The multi-tracked layers of guitars really come to life on the better copies. The not-so-great pressings tend to be congested and compressed, thickening the sound and diffusing the layers of multi-tracked harmonies. Tom Scholz’s uniquely overdriven, distorted leads have near-perfect timbre. On the top copies you can really hear how much power that sound adds to the music.
As is the case for best pressings of Aqualung, when the guitar sounds this good, it really makes you sit up and take notice of the guy’s playing. When the sound works the music works, our seven word definition of a Hot Stamper.
Our killer copies have sweetness and tubey warmth we didn’t expect to hear. Better yet, the best copies have jump-out-of-the-speakers presence without being aggressive, no mean feat.
The good ones make you want to turn up the volume; the louder they get the better they sound. Try that with the average copy. When playing mass-market pop-rock music like this, more level usually means only one thing: bloody eardrums.
The typical Boston EQ is radio-friendly, not audiophile-friendly. But some were cut right, with the kind of richness, sweetness and smoothness that we fondly refer to here at Better Records as The Sound of Analog.
Choruses Are Key
The production techniques used on the late Brad Delp’s powerful vocals had to be implemented with the utmost skill and care or they would never have made the album the smash success that it is. His vocals are one of the great strengths of the album. You can be sure the producers and engineers knew that they had a very special singer in Brad and lavished their time and energy on getting his voice just right in the mix, making use of plenty of roomy analog reverb around both his multi-tracked leads and the background harmonies as well.
After hearing plenty of copies, one thing became clear — if the vocals don’t have good presence and breathy texture, you might as well be listening to the radio. Toss it onto the trade-in pile and move on. Brad really belts out those high notes; the right blend of clarity and weight is what lets his soaring vocals work their chart-topping magic.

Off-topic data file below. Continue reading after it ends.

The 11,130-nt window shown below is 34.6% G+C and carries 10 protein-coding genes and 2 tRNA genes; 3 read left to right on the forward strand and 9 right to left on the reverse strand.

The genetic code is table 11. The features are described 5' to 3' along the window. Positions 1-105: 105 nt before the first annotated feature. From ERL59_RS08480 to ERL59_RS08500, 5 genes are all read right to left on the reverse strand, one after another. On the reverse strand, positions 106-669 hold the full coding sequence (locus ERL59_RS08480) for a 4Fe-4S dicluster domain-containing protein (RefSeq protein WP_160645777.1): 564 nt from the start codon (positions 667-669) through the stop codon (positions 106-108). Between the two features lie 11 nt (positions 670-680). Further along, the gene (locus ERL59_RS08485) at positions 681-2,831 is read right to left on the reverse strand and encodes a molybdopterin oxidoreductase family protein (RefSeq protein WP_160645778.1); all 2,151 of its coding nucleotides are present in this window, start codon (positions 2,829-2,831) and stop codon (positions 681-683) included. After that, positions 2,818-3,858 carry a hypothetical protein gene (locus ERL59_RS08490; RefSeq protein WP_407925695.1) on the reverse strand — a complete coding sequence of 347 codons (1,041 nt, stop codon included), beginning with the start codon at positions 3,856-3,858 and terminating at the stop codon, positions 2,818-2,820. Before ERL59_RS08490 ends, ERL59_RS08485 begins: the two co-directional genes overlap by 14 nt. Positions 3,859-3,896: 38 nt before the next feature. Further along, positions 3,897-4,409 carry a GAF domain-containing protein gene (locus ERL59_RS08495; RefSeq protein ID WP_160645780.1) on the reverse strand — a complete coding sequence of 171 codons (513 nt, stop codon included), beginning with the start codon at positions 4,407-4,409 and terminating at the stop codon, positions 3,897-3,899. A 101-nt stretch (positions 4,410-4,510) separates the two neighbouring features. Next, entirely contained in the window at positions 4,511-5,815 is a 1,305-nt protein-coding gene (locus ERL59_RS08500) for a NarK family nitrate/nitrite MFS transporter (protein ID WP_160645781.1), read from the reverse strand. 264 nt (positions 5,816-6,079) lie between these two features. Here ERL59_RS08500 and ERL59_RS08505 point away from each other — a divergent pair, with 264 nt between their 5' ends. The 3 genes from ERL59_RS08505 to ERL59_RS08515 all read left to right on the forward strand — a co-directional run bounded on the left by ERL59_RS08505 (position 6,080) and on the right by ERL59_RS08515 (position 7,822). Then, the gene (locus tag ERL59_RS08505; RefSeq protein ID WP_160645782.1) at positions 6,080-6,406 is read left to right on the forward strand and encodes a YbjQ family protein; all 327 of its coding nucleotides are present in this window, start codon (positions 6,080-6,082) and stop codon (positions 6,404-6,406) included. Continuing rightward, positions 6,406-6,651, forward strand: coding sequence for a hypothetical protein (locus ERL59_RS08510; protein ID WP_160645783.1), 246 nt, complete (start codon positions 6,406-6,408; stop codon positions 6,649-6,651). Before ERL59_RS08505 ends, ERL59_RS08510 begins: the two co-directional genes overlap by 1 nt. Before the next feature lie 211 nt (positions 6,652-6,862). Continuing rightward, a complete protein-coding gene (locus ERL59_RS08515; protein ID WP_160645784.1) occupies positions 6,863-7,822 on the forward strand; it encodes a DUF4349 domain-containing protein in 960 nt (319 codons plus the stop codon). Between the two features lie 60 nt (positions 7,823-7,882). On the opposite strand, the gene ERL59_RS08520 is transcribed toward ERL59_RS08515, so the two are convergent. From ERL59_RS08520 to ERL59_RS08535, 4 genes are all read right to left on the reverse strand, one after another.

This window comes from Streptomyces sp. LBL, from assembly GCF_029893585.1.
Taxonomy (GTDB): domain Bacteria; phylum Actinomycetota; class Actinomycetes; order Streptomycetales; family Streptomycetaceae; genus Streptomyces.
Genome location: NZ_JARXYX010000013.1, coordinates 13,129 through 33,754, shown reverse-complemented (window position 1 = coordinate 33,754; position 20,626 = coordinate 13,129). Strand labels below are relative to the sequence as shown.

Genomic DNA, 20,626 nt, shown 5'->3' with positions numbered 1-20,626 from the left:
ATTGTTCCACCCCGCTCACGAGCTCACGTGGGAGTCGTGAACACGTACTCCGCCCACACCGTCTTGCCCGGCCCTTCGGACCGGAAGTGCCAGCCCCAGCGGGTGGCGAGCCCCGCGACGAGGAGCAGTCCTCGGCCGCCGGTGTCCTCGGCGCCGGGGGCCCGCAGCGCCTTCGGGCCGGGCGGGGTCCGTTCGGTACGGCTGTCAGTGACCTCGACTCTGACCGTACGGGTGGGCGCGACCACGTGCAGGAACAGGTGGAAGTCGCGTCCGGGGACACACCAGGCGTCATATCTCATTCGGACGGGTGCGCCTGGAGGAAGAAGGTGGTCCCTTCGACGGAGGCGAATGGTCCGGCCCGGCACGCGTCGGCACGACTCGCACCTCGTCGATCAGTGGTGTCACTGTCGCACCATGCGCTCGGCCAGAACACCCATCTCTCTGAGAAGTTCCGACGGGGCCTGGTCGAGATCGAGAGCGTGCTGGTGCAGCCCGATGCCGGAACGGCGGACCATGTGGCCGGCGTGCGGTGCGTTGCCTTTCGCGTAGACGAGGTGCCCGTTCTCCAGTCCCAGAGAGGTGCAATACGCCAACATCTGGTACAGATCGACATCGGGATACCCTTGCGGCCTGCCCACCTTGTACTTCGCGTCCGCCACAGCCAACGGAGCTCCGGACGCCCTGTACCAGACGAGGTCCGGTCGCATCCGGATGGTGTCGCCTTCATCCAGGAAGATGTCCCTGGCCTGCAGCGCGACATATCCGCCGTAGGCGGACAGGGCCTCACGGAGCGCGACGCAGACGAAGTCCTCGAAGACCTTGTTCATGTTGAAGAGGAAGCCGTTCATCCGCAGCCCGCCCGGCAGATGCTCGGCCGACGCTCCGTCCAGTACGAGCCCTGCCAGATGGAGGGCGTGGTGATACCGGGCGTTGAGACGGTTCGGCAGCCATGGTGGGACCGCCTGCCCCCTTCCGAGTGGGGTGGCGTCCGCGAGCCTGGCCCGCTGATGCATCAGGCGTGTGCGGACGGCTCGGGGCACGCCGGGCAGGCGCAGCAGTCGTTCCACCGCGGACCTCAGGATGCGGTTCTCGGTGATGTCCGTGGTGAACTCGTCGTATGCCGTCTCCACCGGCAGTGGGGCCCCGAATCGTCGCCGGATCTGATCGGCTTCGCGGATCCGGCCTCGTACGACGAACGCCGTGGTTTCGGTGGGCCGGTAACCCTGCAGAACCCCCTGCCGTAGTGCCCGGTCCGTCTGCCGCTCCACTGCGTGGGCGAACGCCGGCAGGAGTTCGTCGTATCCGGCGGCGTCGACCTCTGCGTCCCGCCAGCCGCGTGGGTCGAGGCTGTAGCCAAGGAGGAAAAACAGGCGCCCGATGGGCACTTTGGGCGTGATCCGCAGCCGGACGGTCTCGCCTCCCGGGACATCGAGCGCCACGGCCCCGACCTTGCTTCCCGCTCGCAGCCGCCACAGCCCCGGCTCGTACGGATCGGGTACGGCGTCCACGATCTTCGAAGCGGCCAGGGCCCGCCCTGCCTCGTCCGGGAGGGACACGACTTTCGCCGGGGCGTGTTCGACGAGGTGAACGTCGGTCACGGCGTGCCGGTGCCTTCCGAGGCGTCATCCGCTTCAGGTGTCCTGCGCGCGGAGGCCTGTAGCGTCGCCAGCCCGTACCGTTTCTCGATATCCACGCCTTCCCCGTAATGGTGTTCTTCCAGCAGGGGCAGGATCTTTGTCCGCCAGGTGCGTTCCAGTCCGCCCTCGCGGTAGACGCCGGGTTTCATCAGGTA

The richness, sweetness and freedom from artificiality is most apparent on Boston where you most always hear it on a pop record: in the biggest, loudest, densest, most climactic choruses.
We set the playback volume so that the loudest parts of the record are as huge and powerful as they can possibly grow to be without crossing the line into distortion or congestion. On some records, Dark Side of the Moon comes instantly to mind, the guitar solos on Money are the loudest thing on the record. On Breakfast in America the sax toward the end of The Logical Song is the biggest and loudest sound on the record, louder even than Roger Hodgson’s near-hysterical multi-tracked screaming “Who I am” about three quarters of the way through. Those, however, are clearly exceptions to the rule. Most of the time it’s the final chorus that gets bigger and louder than anything else.
Blasting the Wall of Sound
A pop song is usually structured so as to build more and more strength as it works its way through its verses and choruses, past the bridge, coming back around to make one final push, releasing all its energy in the final chorus, the climax of the song. On a good recording — one with real dynamics — that part should be very loud and very powerful.
It’s almost always the toughest test for a pop record, and it’s the main reason we play our records loud. The copies that hold up through the final choruses of their album’s largest scaled productions are the ones that provide the biggest thrills and the most emotionally powerful musical experiences one can have. Our Top 100 is full of the kinds of records that reward that listening at loud levels.
We live for that sound here at Better Records. It’s what vintage analog pressings do so brilliantly. They do it so much better than any other medium that there is really no comparison and certainly no substitute. If you’re on this site you probably already know that.
More Than a Feeling
Peace of Mind
Rock and Roll Band
Hitch a Ride
Something About You
Let Me Take You Home Tonight
Boston is one of the best-selling albums of all time, and deservedly so. Because of the rise of disco and punk, FM rock radio seemed all but dead until the rise of acts like Boston, Tom Petty, and Bruce Springsteen.
Nearly every song on Boston’s debut album can still be heard on classic rock radio today due to the strong vocals of Brad Delp and unique guitar sound of Tom Scholz. Tom Scholz, who wrote most of the songs, was a studio wizard and used self-designed equipment such as 12-track recording devices to come up with an anthemic “arena rock” sound before the term was even coined. The sound was hard rock, but the layered melodies and harmonics reveal the work of a master craftsman.
While much has been written about the sound of the album, the lyrics are often overlooked. There are songs about their rise from a bar band (“Rock and Roll Band”) as well as fond remembrances of summers gone by (“More Than a Feeling”).
Boston is essential for any fan of classic rock, and the album marks the re-emergence of the genre in the 1970s.